Heading to Monza, Mercedes were expected to be able to comfortably control proceedings. With the Mercedes power unit still the apparent benchmark, and power circuits usually playing into the team's hands, the weekend got off to a good start with a 1-2 in Friday's qualifying session. Crucially, though, it was the wrong Mercedes on pole position. Despite providing a tow for Hamilton on the final runs in Q3, Hamilton failed to take pole position while Valtteri Bottas, in the lead car, improved his time to snatch top spot for Saturday's Sprint Qualifying race. While Bottas had an engine penalty looming due to having a new power unit fitted, he was able to line up at the front of the field for the Sprint race. The Finn controlled it perfectly from start to finish, but the same couldn't be said for Hamilton. As has been seen with a few errors this season, Hamilton failed to nail his start. Watching Bottas sail off into a serene lead, Hamilton fell down the order to sixth place after making a crucial clutch setting error as he tried to get off the line. Gaining a place back as AlphaTauri's Pierre Gasly crashed out with front wing failure, Hamilton remained cooped up behind McLaren's Lando Norris for the entirety of that race. Experiencing something called 'engine clipping', Red Bull's Christian Horner couldn't hide his glee at seeing how much the W12 was struggling to overtake. "When they're running sustainably they're harvesting a lot, what we call clipping, so at the end of the straights you see the rear light flashing and that just kills your straight-line speed," Horner told Sky Sports. "You could see Lewis getting within half a second, which is usually an overtake, but just running out of momentum at the end of the straight." With Verstappen content to take second in the Sprint race and score two points to extend his lead out to five, he inherited pole position for the Grand Prix, while Bottas moved to the back due to his grid penalty, and Hamilton was elevated to fourth. An unusual tactic of starting on the Hard tyre almost worked out perfectly for Hamilton as he challenged a slow-starting Verstappen on Lap 1, but fell back after being blocked at the second chicane. With Verstappen having an uncharacteristically slow start, his race unravelled further with a slow pit-stop that looked certain to put him behind Hamilton once the Mercedes pitted from the lead to ditch his Hard tyres. But, like Red Bull, Mercedes fluffed the pit-stop. This meant that Hamilton emerged onto the track directly alongside Verstappen, instead of well ahead. This allowed the Red Bull to get a run on him and try the ultimately futile overtaking move that knocked both drivers out of the race. It was a huge rollercoaster for Hamilton. Given that he had looked doomed to lose ground to Verstappen in the race, the Red Bull driver and team failing to nail their race opened a huge window of opportunity, only for Mercedes to cost themselves that opportunity with a slow stop that put them back within Verstappen's clutches. At a track where Hamilton was predicted to win or outscore Verstappen, instead it was Verstappen who extended his championship lead to five points.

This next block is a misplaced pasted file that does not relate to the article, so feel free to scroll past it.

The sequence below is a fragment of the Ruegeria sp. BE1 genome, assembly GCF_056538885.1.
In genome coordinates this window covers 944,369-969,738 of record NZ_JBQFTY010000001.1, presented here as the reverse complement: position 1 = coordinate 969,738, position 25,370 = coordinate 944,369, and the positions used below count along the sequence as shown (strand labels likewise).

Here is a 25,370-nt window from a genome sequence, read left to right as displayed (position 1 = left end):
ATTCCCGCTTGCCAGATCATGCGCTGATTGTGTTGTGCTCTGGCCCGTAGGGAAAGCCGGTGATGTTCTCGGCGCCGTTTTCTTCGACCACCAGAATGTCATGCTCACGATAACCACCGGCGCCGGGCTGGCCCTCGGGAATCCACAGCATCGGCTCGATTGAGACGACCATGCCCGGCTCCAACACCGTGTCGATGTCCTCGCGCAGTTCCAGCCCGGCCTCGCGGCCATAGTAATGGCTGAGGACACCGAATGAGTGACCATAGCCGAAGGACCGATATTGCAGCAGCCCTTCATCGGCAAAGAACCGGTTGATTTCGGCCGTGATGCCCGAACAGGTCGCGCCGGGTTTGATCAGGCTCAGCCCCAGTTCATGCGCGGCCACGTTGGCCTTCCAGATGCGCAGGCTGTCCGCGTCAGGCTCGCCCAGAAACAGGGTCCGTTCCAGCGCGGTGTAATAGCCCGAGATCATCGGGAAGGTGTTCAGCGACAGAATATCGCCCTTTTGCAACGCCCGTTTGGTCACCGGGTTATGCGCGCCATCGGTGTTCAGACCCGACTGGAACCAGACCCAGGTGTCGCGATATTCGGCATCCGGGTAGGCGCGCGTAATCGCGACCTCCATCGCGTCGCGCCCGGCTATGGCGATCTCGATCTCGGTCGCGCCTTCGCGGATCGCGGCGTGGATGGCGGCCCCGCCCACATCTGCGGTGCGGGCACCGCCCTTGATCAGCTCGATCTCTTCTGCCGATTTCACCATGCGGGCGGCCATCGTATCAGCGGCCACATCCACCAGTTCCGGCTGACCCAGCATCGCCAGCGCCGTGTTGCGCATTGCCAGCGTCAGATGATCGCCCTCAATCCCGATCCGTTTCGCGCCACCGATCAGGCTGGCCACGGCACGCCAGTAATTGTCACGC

Russian Grand Prix

Arriving at a track where Mercedes have won, with relative ease, every single race in the hybrid era, the stars looked aligned for Hamilton in Sochi. With Verstappen out of the way with a three-place grid drop, even before the Friday engine change that put him to the very back, as well as Bottas saying he would 'take one for the team' as needed, it didn't look like there would be much challenge for Hamilton. However, the fortuitous circumstances that usually seem to end up working in Hamilton's favour backfired on him as the weather took a turn for the worse on Saturday. Mercedes handled the wet conditions of Q1 and Q2 admirably but, as the track dried, Hamilton hit the pit wall and damaged his W12. Losing time as it was repaired, the pressure of the sole Soft tyre run seemed to get to him as he made another error that resulted in him starting from fourth place. "It was just a mistake from myself. Ultimately, I'm incredibly disappointed in myself," Hamilton told Sky Sports after qualifying. "Up until then, I was in the groove, I was really in the zone. I'm really sorry for all the team that are here, and back at the factory, because obviously that's not what you expect from a champion. "It is what it is, and I'll do my best tomorrow to try and rectify it." And rectify it Hamilton did, even though it wasn't without its own challenges. Cooped up behind McLaren's Daniel Ricciardo early on, the same 'clipping' issues seemed to arise, with Mercedes also suffering from understeer on both of their cars. Bottas, starting from 16th after being forced to take another new power unit, was quickly despatched by the recovering Verstappen, a huge moment in the race as the Red Bull powered past the Mercedes down the back straight. Hamilton was staring at a second-place finish, behind Norris, until the rain arrived. Watching Verstappen dive into the pits, Mercedes leapt to respond to Red Bull's tactics, admitting that they were willing to sacrifice the victory just to ensure they finished ahead of Verstappen to outscore him. In the end, this proved to be the right tactic anyway, with Hamilton able to catch and pass the struggling Norris to win. But Red Bull's canny switch to the Intermediates had earned them second place and a complete minimisation of the damage. Even on a normal weekend, weather-wise, Red Bull's goal was to wrap up third place with Verstappen after his engine penalty. To be able to come home in second, get the penalty out of the way, and do it at a track where Mercedes usually dominate – this is the type of performance and good fortune that balances out the misfortune of Baku. Critically, with Hamilton only managing to outscore Verstappen by seven points to take a two-point lead, it now appears as though the balance of power will swing back towards Red Bull in the coming races. A potential engine grid penalty for Hamilton is on the cards, while the circuits themselves wouldn't suggest any at which Mercedes look more likely to enjoy an outright advantage. Monza/Sochi represented the biggest challenge of the year for Red Bull and, having come through it still holding all the cards, it could be relatively smooth sailing from here... "I've stopped trying to anticipate whether, historically, it's a strong race for us or not," Toto Wolff told select members of the media, including RacingNews365.com , after Russia. "Because everything with the new regulations... everything changes, and has changed so much. But definitely, we knew that Monza and Sochi would be coming more towards us. "The reality now is we are where we are and this is the points gap. I doubt that any of the two teams will make massive swings up or down, it's just about continuing to do the best possible job."